Something else must need to be done either outside of bleutoothctl or within it that I had not discovered in my scant use of that tool to use the command line. Either that or you hadn’t used power on in bluetoothctl and Bluedevil just does that on your behalf.

But I will iterate my original point: Bluedevil should be an option for KDE Plasma in Calamares.

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I didn’t say it outright, but I was trying to agree :slight_smile:

Thank you for reporting this. Bluedevil was installed by default in previous releases, this is clearly a mistake from our side.

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EnOS’ Calamares installs a minimal KDE Plasma. To me it seems this has been by “design choice”.


We have created a new Bluetooth button that directly links you to our wiki on the installed system.


DEs like KDE/plasma and GNOME ship their own Bluetooth GUI by default.

from the wiki page linked above doesn’t seem to be entirely correct when it comes to KDE Plasma since
bluedevil is not part of the plasma-desktop package.

At any rates, for future installations, any desired packages not explicitly installable by choices given in the installer, could be added to user_pkglist in the liveuser home directory.


Archinstall installs plasma-meta which comes with a lot of bloat goodies.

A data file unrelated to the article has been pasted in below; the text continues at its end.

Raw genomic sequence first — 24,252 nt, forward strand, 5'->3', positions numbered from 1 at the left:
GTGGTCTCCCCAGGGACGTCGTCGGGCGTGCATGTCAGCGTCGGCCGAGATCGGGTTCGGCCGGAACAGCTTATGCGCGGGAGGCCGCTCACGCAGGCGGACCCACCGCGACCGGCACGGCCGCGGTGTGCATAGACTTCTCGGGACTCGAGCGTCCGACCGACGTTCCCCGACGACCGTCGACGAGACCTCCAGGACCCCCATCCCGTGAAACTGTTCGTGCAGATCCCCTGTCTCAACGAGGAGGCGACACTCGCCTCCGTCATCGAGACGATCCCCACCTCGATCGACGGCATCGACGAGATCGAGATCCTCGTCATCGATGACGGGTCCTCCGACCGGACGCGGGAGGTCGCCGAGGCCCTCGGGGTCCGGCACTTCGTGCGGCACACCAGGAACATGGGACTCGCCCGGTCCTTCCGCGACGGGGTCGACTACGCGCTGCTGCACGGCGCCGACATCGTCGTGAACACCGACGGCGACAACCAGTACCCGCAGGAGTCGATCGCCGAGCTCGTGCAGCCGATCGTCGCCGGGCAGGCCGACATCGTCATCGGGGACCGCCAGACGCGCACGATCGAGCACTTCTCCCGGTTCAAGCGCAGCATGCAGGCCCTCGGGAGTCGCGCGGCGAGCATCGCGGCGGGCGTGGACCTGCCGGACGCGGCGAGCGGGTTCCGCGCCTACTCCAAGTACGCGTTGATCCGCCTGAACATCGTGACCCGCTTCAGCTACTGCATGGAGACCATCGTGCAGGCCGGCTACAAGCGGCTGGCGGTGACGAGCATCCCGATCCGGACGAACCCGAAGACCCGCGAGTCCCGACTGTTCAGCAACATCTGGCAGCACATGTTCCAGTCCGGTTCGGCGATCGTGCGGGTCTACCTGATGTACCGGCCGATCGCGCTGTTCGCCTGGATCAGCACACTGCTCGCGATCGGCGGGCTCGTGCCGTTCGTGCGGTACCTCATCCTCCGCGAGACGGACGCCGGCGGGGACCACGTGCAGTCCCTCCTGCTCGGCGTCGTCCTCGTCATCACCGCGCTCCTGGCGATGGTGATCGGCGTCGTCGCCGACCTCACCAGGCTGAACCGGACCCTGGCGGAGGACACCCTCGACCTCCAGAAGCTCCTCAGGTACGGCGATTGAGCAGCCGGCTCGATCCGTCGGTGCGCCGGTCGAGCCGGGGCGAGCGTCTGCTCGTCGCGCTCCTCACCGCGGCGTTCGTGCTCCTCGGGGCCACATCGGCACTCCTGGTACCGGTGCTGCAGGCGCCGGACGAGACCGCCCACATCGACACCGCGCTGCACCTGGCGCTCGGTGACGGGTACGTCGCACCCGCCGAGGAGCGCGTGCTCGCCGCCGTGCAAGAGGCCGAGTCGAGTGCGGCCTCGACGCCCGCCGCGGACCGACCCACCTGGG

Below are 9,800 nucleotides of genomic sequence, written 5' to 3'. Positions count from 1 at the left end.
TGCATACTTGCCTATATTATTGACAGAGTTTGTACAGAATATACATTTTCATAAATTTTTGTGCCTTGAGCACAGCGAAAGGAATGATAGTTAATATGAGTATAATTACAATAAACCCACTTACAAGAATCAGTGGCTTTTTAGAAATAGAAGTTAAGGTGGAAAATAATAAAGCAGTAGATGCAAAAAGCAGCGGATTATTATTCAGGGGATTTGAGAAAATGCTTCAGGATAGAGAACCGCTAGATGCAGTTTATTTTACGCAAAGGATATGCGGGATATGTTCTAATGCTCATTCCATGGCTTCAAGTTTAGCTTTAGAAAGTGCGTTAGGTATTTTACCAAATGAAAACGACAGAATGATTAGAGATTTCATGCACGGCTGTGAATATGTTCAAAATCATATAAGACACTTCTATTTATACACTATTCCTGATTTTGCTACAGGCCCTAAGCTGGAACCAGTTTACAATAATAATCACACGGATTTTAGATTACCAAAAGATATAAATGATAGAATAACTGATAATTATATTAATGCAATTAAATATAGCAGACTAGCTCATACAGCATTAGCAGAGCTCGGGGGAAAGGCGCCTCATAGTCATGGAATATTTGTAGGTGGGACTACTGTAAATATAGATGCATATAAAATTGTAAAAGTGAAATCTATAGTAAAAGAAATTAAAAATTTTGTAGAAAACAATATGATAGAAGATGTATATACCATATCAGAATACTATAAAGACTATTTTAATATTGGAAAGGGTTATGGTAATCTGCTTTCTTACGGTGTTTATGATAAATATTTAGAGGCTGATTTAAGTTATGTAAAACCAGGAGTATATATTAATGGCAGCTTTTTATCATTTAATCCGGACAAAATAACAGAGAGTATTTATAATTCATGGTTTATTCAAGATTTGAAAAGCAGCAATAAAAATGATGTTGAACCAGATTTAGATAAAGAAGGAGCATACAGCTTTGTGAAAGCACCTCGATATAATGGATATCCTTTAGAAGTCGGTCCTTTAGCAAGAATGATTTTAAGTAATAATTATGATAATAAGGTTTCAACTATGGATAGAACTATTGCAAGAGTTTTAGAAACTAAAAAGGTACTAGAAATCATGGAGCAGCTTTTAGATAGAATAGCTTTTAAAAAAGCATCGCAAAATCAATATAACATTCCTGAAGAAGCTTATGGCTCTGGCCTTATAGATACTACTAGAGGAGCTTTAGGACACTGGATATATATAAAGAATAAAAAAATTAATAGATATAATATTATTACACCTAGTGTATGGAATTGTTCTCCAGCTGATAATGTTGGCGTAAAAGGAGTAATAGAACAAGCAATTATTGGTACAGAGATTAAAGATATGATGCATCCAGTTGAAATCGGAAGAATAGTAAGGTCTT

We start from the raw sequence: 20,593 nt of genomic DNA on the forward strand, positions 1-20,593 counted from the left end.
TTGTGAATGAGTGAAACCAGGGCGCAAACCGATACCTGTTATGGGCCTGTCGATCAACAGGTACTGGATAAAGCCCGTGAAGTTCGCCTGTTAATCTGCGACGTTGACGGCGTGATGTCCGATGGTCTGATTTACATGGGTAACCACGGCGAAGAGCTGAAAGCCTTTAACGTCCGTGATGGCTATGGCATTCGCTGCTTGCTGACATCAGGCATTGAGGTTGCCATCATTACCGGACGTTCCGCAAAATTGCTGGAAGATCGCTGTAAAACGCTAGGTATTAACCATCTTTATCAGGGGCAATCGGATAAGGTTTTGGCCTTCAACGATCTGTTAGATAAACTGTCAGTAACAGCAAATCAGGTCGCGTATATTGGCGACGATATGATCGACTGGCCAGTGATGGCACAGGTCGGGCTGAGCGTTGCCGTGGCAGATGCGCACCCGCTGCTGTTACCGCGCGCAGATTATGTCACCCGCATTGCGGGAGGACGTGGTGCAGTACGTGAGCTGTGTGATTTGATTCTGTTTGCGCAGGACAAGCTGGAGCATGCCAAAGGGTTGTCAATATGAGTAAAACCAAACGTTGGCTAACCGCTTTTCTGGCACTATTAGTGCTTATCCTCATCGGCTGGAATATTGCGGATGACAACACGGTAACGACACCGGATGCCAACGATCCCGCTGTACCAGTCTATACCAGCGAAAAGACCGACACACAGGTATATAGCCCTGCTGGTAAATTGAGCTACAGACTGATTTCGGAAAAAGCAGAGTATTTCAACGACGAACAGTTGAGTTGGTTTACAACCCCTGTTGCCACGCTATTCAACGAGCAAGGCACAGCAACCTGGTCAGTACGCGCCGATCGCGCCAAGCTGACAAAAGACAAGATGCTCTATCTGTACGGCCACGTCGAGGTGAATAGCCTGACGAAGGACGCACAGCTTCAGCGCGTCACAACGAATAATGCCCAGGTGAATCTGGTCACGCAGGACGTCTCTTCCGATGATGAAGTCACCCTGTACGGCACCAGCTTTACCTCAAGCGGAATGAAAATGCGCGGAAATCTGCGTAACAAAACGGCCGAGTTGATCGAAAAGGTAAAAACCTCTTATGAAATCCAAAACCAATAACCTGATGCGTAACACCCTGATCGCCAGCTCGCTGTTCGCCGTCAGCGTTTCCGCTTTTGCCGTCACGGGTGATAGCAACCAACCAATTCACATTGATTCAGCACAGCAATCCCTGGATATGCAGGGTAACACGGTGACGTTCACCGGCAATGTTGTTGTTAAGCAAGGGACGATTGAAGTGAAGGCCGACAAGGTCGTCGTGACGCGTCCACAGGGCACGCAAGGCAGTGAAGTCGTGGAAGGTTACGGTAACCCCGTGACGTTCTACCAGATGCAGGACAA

As said before, it is something we overlooked. We will release our bugfix release Apollo neo very, very soon.

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Well, in its defense, bluedevil seems like an obvious one to include(it leaves out bluez, so it doesn’t work out of the box). But I will say whoever decided on what goes into that group, and what doesn’t was off their rocker a bit…why is discover included? But then kcalc and spectacl not?

kcalc and spectacle are part of my installation. Not sure what you’re on about, probably some metapackage that comes with it…

Using the archinstall script? Or EOS? EOS includes it, the arch installation does not unless you add it your self at the end.

Perhaps because:

discover >> plasma group
spectacle, kcalc >> kde-applications group



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Fair enough on spectacle and kcalc being in a different group/meta package, but I feel like Discover should be there too or at the very least not included in plasma-meta since this is arch we are talking about after all.

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Please don’t integrate something like this by default, otherwise I’ll have to go to the trouble of uninstalling it again after a new installation! Less is more.

I love EOS also for the fact that it does not bring every shit, otherwise I could take Manjaro or Mint …

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It was always there previously.

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A bit of an awkward choice, I think, for the developer of the archinstall:

  1. plasma-meta

  2. plasma (group)

  3. plasma-desktop

They seem to have gone big for making the installed system “user-friendly”, I guess :man_shrugging:t5:

On my Arch-BTW-installs, if I am to go with plasma, I choose plasma-desktop and take it from there.